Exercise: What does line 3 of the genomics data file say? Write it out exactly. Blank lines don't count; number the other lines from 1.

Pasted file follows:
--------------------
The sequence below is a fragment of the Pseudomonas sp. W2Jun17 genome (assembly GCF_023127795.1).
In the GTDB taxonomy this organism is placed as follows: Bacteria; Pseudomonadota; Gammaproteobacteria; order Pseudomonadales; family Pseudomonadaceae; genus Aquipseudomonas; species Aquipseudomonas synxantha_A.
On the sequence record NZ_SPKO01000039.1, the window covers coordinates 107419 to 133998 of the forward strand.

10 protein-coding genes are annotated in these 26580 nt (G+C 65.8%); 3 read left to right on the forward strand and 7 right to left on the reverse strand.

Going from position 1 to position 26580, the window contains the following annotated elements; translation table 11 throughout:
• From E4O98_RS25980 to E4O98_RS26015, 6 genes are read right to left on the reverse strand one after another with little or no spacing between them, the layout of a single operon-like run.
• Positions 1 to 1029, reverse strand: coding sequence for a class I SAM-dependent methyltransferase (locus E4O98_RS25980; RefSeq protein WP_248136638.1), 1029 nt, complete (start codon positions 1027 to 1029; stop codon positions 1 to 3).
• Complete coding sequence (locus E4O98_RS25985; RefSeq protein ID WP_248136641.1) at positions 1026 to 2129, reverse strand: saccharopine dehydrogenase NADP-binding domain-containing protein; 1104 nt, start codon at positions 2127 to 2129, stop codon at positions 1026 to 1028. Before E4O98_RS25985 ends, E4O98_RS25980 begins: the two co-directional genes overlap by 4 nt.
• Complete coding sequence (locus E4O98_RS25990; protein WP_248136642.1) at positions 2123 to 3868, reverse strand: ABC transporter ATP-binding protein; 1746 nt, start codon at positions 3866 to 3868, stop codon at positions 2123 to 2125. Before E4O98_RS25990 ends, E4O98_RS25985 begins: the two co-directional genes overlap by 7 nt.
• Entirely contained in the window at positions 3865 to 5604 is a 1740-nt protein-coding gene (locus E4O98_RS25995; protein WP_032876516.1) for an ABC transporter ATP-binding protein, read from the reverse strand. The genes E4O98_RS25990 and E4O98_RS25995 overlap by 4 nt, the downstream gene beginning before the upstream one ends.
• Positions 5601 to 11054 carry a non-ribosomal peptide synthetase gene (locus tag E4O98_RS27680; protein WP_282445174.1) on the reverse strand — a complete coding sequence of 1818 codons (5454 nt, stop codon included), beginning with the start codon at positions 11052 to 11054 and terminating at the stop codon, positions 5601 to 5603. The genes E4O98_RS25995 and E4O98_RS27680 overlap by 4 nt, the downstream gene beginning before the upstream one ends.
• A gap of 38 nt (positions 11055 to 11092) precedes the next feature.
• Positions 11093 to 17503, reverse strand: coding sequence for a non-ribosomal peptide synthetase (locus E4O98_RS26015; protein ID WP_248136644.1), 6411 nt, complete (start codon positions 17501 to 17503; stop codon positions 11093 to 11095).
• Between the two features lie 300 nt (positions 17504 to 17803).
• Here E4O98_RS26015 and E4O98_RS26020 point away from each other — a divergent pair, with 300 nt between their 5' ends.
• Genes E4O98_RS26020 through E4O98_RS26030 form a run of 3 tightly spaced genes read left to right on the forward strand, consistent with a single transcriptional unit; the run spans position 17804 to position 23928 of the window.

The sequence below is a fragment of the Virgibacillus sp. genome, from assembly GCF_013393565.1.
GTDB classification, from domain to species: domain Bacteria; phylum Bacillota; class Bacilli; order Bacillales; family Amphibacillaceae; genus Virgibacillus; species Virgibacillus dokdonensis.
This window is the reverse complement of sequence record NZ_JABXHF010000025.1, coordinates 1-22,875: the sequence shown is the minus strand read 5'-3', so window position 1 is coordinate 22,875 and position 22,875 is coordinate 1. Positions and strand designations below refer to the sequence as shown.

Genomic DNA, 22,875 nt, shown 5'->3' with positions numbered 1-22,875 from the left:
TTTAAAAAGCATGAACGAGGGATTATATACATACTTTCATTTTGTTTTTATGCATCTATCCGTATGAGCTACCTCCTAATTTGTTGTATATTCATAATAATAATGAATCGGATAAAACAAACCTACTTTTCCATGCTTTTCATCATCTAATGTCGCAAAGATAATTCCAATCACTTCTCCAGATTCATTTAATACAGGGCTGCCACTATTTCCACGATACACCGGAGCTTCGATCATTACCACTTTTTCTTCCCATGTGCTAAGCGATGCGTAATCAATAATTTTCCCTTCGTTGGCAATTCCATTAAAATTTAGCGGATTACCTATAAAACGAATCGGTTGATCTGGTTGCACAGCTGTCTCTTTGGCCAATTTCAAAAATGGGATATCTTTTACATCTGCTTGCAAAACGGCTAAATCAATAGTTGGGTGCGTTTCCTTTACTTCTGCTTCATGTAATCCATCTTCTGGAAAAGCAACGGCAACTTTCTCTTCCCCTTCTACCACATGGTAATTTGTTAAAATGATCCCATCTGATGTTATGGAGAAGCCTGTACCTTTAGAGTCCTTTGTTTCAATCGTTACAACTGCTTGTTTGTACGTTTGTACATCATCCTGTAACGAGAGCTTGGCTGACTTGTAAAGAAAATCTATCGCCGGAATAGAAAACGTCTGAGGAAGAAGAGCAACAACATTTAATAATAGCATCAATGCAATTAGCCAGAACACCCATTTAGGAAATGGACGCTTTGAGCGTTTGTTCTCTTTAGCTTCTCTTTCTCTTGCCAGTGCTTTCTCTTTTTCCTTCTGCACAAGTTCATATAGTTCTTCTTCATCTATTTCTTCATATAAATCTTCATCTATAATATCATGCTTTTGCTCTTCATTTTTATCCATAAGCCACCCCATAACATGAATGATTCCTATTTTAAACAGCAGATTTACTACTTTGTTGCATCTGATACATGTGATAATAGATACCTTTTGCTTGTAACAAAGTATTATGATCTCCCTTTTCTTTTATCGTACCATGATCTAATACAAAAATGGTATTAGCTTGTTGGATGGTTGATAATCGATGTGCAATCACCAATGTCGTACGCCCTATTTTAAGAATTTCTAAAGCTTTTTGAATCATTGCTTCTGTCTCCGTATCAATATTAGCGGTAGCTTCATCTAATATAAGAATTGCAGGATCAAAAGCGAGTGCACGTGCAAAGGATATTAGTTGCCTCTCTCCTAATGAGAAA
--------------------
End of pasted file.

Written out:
On the sequence record NZ_SPKO01000039.1, the window covers coordinates 107419 to 133998 of the forward strand.